Hi, 1. They walked up the street. 2. They walked down the street. It doesn’t mean they were ascending or descending, does it? I thought, down the street was no different from along the street. What’s up the street, then? Could you please clarify their usage?
There are some idoms and quotes where the up/down direction is fixed:
'Down these mean streets a man must go who is not himself mean, who is neither tarnished nor afraid. '
'I love Raymond Chandler - he's right up my street.'
And sometimes a street has a clear slope; one would tend to go 'up the street to the castle'/'down the street to the waterfront'. On a flat street, one might also go 'up' to the end that's more busy/fashionable.
In many cases, though, up/down/along are interchangeable (I think...).
As a rule of thumb, in the US if you walk along the street and the addresses go higher (35 Main Street, 40 Main Street, 48 Main Street, etc), then you're walking "up" the street." If the addresses descend (30 Main, 24 Main, 20 Main), then you're walking "down" the street. It is also used in relation to your own physical position on the street. If you are giving someone directions from where you're standing, you'd say "it's three blocks up the street" if you wanted them to head north, and "three blocks down the street" if they needed to go south.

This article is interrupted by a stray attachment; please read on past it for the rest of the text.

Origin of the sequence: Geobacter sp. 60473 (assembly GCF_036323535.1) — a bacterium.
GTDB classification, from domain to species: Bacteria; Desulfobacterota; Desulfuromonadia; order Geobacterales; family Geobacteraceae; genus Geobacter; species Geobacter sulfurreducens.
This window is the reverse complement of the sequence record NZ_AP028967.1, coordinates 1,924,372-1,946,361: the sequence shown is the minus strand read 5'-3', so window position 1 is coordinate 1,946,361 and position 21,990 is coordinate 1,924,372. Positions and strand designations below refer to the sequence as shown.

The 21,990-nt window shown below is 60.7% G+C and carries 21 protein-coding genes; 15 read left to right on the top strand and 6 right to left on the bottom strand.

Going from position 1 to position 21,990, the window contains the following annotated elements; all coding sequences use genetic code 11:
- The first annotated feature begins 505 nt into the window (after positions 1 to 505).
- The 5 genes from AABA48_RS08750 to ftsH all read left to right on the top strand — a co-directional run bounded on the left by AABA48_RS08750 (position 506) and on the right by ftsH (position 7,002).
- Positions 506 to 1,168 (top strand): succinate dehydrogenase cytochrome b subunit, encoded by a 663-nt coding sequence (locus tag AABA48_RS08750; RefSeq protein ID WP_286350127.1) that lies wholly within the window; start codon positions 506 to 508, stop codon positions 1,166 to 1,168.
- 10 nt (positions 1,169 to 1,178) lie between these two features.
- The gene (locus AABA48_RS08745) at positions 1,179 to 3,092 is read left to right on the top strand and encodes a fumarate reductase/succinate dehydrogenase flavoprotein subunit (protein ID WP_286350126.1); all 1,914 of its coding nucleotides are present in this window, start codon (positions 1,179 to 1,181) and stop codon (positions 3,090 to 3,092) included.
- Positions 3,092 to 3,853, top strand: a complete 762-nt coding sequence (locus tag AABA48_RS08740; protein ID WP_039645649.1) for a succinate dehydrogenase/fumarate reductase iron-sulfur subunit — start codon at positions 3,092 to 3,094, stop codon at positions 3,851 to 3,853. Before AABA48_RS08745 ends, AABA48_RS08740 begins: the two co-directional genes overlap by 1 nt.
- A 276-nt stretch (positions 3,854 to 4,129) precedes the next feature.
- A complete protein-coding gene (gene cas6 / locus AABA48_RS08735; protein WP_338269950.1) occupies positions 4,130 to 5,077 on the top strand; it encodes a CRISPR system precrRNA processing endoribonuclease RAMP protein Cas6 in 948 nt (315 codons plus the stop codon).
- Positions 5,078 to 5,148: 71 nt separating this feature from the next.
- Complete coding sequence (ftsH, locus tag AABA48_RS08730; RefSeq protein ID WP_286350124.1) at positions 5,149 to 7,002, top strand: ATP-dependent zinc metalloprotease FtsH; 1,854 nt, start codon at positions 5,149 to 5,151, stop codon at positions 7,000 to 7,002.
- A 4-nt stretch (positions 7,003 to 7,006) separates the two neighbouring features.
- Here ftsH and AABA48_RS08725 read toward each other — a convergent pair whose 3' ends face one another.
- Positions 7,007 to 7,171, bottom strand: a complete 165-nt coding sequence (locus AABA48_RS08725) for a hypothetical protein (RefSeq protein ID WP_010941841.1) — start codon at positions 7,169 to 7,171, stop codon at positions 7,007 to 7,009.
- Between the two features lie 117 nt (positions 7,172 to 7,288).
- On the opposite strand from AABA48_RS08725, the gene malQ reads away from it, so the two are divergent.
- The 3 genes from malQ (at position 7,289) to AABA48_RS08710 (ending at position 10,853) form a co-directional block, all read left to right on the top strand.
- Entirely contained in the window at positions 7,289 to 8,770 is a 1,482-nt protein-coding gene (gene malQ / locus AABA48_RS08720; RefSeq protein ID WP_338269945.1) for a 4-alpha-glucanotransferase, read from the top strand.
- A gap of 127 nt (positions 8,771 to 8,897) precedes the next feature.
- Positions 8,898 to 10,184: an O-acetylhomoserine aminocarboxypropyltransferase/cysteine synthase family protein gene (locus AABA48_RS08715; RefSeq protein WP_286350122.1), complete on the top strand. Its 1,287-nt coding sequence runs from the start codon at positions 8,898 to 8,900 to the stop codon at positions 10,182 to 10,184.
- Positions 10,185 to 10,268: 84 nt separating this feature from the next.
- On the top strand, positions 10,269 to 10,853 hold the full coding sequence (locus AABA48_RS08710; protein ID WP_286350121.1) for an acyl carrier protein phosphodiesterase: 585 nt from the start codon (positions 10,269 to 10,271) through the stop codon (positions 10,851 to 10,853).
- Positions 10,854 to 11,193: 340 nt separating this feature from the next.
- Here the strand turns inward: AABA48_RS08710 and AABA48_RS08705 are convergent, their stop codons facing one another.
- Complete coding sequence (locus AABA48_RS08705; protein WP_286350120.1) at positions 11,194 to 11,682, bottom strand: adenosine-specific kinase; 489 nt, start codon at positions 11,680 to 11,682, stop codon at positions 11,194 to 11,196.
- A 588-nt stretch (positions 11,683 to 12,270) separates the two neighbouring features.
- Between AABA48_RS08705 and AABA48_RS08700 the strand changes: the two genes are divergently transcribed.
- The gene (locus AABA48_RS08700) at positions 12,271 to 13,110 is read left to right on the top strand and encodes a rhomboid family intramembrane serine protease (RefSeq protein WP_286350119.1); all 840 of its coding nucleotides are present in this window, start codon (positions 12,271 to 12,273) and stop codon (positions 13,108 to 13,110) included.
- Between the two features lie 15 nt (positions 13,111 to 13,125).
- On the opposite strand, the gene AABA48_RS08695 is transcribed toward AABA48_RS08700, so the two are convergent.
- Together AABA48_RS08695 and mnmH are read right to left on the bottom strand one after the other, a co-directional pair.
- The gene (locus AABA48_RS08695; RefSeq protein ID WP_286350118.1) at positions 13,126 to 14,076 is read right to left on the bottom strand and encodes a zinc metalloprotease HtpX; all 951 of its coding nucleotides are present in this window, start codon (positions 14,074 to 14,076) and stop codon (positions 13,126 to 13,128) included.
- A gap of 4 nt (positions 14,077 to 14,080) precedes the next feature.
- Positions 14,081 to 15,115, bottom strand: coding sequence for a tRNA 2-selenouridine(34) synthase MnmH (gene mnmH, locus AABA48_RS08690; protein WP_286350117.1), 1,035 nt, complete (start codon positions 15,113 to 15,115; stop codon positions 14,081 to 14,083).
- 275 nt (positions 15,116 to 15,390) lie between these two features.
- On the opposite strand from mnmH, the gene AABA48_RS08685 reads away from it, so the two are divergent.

"Down the street" and "along the street" are always correct, though, and easily understood.
Thanks, Bob and Ouisch.
Yes, I only meant flat streets. As to north-south, it's about N.Y., isn't it (streets vs avenues)? Because a street can run east to west or in any direction.
I doubt everyone knows or cares where the quarters are. At least in Belarus nobody ever mentions them when explaining how to find some place in a city.